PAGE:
When Adobe began to look at the new business tools available to them and how those might be able to transform their business, the first thing they did was examine the current level of social media adoption within their ranks.
This kind of initiative should be applauded, but the problem with informal adoption like this, as Adobe found, was that each department or work group was using different tools and processes to address their needs. This meant that they could communicate well with their immediate coworkers, but not nearly as well with other departments and branches of the business. Further, Adobe found considerable redundancies and duplication of efforts. We learned the resulting boost in productivity and elimination of silos was almost instantaneous, and the company was sure to chart this progress through a series of key performance indicators.
What’s the biggest (and most common) mistake companies make when transitioning to this model?
There’s no vision behind the changes, just a vague mandate to do things differently. Companies that put the technology before considering their employees encounter difficulties that could have been avoided.
The fact is: Workers at any company are plenty busy as it is. It’s unfair to them if they’re just given new tools and thrown into the fire. Chances are, they like the way they were doing things before just fine and don’t understand why they’re being asked to change.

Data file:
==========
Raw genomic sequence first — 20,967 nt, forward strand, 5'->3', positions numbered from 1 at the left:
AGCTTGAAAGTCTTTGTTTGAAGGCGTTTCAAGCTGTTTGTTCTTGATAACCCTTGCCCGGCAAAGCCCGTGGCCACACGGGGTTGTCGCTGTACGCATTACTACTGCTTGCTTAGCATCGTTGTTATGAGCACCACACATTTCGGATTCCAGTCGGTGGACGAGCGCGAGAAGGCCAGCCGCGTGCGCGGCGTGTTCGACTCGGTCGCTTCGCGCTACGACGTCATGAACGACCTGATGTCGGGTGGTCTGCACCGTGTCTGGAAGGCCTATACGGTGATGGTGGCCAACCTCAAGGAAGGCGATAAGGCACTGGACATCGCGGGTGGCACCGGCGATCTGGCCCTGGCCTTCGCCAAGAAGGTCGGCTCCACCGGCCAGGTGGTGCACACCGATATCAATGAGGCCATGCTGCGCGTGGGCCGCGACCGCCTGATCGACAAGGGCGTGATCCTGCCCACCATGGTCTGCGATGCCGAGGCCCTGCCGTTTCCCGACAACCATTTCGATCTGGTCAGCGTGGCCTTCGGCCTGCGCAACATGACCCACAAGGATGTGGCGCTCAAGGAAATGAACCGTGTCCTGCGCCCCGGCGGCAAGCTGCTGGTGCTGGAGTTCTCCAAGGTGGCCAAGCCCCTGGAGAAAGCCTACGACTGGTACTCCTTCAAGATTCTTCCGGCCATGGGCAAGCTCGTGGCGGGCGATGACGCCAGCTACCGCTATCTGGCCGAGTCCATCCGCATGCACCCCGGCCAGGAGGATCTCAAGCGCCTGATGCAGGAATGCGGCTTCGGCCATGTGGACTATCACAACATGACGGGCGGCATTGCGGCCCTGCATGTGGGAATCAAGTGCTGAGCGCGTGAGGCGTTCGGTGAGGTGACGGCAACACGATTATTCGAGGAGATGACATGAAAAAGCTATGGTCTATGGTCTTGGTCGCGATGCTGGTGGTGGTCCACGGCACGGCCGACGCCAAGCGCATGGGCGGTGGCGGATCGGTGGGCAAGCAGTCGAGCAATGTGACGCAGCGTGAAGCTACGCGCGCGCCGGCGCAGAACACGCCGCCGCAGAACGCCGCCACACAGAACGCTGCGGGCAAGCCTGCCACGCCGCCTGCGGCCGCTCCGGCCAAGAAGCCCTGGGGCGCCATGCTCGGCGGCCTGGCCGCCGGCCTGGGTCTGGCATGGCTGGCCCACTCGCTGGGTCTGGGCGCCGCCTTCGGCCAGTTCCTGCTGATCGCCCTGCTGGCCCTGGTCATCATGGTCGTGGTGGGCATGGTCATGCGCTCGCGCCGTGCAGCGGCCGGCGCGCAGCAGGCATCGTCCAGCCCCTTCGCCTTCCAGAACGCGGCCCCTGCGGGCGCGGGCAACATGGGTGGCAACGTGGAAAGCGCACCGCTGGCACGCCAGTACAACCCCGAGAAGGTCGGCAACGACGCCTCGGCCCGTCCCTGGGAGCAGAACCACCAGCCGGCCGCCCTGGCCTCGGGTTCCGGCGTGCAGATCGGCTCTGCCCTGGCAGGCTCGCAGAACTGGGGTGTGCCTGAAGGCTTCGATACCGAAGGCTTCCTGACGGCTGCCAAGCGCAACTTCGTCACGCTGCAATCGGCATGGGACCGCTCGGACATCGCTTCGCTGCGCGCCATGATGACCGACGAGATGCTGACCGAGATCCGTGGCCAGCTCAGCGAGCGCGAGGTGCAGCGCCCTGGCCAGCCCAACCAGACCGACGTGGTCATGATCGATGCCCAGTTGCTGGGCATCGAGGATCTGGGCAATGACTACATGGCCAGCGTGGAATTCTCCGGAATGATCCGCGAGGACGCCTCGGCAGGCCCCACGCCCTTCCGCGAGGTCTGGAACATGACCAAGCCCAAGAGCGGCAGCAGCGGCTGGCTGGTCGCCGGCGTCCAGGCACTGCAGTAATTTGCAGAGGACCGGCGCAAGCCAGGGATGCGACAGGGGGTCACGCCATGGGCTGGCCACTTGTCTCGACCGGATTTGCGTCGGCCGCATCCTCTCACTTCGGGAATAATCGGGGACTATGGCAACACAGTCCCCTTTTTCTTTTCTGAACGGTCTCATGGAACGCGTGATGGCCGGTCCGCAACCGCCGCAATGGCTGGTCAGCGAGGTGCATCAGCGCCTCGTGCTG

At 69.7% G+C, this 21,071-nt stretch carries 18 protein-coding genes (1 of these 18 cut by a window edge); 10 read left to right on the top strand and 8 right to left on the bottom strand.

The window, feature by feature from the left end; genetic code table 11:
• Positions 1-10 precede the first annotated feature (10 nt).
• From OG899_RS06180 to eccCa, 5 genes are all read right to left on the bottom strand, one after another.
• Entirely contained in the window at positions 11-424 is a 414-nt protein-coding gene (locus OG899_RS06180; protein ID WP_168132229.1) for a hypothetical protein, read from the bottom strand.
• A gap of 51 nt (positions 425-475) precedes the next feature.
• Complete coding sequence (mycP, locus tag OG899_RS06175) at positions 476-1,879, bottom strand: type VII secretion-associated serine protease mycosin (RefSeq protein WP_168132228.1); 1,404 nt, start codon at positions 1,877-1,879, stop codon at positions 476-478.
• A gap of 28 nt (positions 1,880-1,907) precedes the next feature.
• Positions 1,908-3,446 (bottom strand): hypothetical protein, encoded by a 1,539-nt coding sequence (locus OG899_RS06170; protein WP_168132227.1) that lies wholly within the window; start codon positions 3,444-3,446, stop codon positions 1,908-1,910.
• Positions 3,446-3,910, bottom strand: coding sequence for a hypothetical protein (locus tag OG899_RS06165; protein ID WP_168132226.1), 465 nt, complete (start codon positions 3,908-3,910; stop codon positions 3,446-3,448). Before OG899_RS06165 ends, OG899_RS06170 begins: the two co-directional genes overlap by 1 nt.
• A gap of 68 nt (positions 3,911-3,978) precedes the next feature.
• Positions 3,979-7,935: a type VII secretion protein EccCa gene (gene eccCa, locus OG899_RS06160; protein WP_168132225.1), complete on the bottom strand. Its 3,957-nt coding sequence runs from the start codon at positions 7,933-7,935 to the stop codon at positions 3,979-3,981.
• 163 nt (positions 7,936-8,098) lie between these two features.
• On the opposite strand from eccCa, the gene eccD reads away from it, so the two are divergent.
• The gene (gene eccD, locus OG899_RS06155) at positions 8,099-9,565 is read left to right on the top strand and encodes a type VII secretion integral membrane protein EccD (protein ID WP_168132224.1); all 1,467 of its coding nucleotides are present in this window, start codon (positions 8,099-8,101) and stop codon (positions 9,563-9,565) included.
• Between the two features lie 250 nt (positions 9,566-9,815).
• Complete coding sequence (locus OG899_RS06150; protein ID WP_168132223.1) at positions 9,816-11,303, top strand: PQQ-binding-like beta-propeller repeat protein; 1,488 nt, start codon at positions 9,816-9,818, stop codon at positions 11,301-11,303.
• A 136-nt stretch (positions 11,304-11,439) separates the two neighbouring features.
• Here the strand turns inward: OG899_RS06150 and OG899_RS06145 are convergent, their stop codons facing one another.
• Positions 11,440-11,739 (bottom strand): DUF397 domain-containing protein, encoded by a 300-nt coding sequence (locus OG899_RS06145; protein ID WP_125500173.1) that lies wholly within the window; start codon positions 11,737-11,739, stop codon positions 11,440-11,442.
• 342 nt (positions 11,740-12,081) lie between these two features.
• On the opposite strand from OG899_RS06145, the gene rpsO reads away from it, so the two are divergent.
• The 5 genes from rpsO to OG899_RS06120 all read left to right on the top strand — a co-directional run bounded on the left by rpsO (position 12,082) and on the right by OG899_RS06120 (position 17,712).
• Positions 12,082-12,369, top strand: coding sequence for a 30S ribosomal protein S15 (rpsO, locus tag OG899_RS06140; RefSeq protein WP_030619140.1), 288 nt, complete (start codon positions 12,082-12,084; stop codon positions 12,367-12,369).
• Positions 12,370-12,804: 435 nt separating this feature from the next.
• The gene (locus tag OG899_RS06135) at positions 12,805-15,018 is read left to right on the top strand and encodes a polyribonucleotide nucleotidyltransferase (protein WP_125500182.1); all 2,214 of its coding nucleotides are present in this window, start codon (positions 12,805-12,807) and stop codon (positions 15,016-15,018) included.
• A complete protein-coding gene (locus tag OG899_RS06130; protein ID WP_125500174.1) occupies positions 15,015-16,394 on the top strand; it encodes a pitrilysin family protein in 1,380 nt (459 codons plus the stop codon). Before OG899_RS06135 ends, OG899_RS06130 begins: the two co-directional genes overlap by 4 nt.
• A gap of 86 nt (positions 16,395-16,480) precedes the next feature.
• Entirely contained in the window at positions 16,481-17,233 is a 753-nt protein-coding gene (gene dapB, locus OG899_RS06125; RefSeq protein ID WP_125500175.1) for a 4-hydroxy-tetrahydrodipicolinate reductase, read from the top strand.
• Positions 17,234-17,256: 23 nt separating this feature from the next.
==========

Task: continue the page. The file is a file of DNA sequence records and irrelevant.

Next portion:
When Domo CEO Joshua James initiated the #DomoSocial program in 2012, he allowed time to learn, adopt, and clarify. Employee adoption of social media became the brand’s top priority until the desired results had been produced.”
For companies new to this, what are the first steps you suggest to successfully make this transition?
Establish the why early. Look at the social business landscape and decide how it can help your brand. Follow Simon Sinek’s now-famous statement, "People don’t buy what you do. They buy why you do it," has become a rallying cry of sorts for social business.
Get employees involved. Social business is fundamentally collaborative, an alternative to the command-and-control, top-down structure businesses have traditionally used.
Provide transparent executive leadership. Your social employees need to know that your brand believes in these social initiatives from the highest levels down. Surveys have shown that both employees and customers are more likely to trust a brand when its executives are visible and engaged in social media.
Finally, reward employee adoption, and develop a culture where learning is continual. Remember as well that every brand has employees from a variety of age groups and that the adoption process will take different amounts of time for different people.
The more care you put into empowering your employees, the more care your empowered employees will put into acting as engaged brand ambassadors in the digital bazaar.
My thanks to Cheryl for her generous insights into [i]The Social Employee and how to use it more effectively inside and outside of organizations to build communities and platforms for accelerated growth, engagement, and innovation.[/i]
[Image: Flickr user Caden Crawford]